kata from time to time for demonstration purposes (like this kata I
did using a South African Sjambok http://bit.ly/12I6Byj), but we
feel that partner drills and solo drills are the way to go.
Silat & Kali Hand Drills
A lot of our hand and foot drills are inspired by Indonesian and
Filipino martial arts (Silat and Kali). To get a better idea, check
out the Silat & Kali hand drills as demonstrated by Michael Janich:
Silat & Kali Foot Drills
We are supposed to be able to fight with our hands and feet but not
many people fight with their hands and feet. Bob Orlando has some cool
ideas on how to incorporate leg maneuvers to bolster your ability to
protect yourself. Check out his video by clicking on the following
You can create flow with your striking by using various Kali empty-
hand or stick drills, but you have to have a plan for doing the same
things with joint locking. We call this “Locksmithing.” For instance,
we practice moving from one lock to another on an opponent. This helps
create more sensitivity and helps you realize that there is always
another option so that you don’t spend a lot of time trying to snap on
one particular lock. For instance, we move from wrist turn-out, to
wrist turn-out, to an arm bar, to a goose neck come-along, to a 4
directions throw, to a rear naked choke, to a guillotine choke (now
moving to the opposite side of the body) to wrist turn-out, to wrist
turn-out, to an arm bar, to a goose neck come-along, to a 4 directions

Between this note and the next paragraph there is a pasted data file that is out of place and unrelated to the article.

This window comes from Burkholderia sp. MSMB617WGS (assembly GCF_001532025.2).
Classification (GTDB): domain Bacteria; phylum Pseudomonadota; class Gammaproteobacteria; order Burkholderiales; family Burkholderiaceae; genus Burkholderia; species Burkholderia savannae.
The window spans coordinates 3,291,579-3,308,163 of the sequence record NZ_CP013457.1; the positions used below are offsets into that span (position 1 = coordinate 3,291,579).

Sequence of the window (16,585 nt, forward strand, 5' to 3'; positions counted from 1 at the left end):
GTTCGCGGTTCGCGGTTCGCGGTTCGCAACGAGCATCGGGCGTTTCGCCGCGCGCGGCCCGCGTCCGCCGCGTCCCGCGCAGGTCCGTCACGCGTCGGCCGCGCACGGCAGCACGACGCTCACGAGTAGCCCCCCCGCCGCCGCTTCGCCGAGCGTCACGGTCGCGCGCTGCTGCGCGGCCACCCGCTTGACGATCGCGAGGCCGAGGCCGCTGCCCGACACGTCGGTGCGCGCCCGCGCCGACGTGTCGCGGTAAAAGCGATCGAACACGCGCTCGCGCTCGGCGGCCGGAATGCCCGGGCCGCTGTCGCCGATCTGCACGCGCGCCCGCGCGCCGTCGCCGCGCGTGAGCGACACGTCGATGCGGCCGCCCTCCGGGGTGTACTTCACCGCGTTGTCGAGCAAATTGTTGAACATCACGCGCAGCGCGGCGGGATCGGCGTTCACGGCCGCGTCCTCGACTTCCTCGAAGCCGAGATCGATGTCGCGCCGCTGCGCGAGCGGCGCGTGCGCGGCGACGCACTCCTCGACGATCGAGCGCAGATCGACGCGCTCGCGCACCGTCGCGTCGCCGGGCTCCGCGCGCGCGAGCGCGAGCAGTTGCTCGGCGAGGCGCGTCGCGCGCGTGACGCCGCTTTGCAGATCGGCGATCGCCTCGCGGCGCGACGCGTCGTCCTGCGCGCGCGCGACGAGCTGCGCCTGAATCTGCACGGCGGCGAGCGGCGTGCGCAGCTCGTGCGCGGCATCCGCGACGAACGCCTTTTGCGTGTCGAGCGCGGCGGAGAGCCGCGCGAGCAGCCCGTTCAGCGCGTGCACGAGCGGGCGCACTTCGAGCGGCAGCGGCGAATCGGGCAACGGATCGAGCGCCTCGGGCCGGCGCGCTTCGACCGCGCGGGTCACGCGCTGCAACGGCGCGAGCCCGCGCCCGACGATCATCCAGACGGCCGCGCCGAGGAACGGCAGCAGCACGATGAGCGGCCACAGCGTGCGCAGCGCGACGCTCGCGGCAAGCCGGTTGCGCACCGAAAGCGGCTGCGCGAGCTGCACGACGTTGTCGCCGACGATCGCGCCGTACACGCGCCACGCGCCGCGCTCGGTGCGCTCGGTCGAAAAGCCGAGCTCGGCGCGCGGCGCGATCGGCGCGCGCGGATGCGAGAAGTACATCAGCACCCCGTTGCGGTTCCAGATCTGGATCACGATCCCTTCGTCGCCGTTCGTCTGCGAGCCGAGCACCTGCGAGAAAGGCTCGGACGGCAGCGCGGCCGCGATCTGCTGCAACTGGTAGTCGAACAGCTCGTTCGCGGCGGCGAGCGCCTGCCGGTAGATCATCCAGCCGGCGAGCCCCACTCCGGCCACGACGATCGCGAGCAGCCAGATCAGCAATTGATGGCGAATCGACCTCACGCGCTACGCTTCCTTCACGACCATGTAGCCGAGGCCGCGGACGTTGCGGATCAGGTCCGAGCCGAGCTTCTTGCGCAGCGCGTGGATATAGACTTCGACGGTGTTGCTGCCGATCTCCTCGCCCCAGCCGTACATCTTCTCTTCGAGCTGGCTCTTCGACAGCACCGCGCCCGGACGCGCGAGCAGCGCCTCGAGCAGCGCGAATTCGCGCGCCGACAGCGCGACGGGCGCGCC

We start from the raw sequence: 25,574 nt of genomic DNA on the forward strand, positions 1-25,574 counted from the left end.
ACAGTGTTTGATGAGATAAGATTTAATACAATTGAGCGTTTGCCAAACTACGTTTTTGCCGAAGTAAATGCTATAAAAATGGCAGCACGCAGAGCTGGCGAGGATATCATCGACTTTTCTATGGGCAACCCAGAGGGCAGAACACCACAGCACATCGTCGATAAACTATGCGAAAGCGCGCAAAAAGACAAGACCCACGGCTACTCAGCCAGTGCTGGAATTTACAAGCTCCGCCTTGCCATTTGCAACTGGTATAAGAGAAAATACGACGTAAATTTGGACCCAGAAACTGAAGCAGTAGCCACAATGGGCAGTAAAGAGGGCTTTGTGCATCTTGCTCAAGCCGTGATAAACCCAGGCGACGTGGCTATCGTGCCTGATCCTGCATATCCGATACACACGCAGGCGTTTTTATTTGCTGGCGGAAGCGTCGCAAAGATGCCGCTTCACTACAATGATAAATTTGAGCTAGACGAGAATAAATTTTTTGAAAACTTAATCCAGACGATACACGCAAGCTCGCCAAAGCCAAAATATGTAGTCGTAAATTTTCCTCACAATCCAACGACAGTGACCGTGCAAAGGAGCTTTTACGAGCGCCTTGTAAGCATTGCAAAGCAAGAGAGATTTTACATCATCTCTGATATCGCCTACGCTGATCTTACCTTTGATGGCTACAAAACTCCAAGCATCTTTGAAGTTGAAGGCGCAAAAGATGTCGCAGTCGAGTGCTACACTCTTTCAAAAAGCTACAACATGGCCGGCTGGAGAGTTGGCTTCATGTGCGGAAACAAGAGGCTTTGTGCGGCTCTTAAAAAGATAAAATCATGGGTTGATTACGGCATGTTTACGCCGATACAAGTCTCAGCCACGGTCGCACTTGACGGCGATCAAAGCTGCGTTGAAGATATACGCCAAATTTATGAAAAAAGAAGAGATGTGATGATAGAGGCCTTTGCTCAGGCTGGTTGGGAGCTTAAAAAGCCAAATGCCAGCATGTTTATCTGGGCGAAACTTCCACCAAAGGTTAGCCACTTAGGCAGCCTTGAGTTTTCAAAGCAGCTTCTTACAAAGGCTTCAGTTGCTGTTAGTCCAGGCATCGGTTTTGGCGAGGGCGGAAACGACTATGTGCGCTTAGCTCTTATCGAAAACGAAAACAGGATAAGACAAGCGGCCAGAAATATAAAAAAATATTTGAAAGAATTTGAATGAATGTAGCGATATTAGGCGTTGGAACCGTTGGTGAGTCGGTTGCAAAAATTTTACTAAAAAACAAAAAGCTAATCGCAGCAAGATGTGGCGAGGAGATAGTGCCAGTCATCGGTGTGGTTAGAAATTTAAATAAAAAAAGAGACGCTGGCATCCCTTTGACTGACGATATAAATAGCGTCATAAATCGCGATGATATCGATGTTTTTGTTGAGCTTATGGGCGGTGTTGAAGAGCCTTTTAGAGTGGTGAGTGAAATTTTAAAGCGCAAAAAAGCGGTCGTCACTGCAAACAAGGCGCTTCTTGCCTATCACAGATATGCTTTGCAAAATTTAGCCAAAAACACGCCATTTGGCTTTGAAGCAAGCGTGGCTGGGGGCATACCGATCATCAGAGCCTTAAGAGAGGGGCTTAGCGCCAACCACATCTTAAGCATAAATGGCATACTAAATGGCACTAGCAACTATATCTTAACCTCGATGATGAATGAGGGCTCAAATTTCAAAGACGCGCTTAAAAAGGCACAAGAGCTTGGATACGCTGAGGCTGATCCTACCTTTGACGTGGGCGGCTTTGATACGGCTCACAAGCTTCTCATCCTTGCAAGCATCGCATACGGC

throw, to a rear naked choke, to a guillotine choke. It is very
important to work toward being able to do locks on either side of your
This segment of our training is all about defense. We focus on how to
avoid being thrown, taken down, and joint lock escapes and reversals.
You never know what you’re going to get behind door number 1, 2, or 3
so you have to be prepared for it. No one in the street is going to
tell you what’s coming your way, so you have to be prepared. Random
attacks helps you become more battle-ready. The United Nations of
Jujutsu has a competitive category called random attacks at their
Soke Zulu says it best, “Creeps are like grapes because they come in
bunches.” Therefore, you have to do some drills where a mob of people
attack you. That is the best and only way that you can be prepared
from getting “jumped.” You will get hit, but this training will help
you minimize the lumps you may take otherwise.
S O L O D R I L L S
Take a page from boxers and shadowbox. Rather, shadow fight. This way
you can practice developing flow with your strikes, kicks, and
defense. You’ll become accustomed to moving around and how to launch
your techniques from awkward positions.
Like I mentioned earlier, the Rub-A-Dub is great for help develop the
flinch response so you can better defend yourself. It is like bathing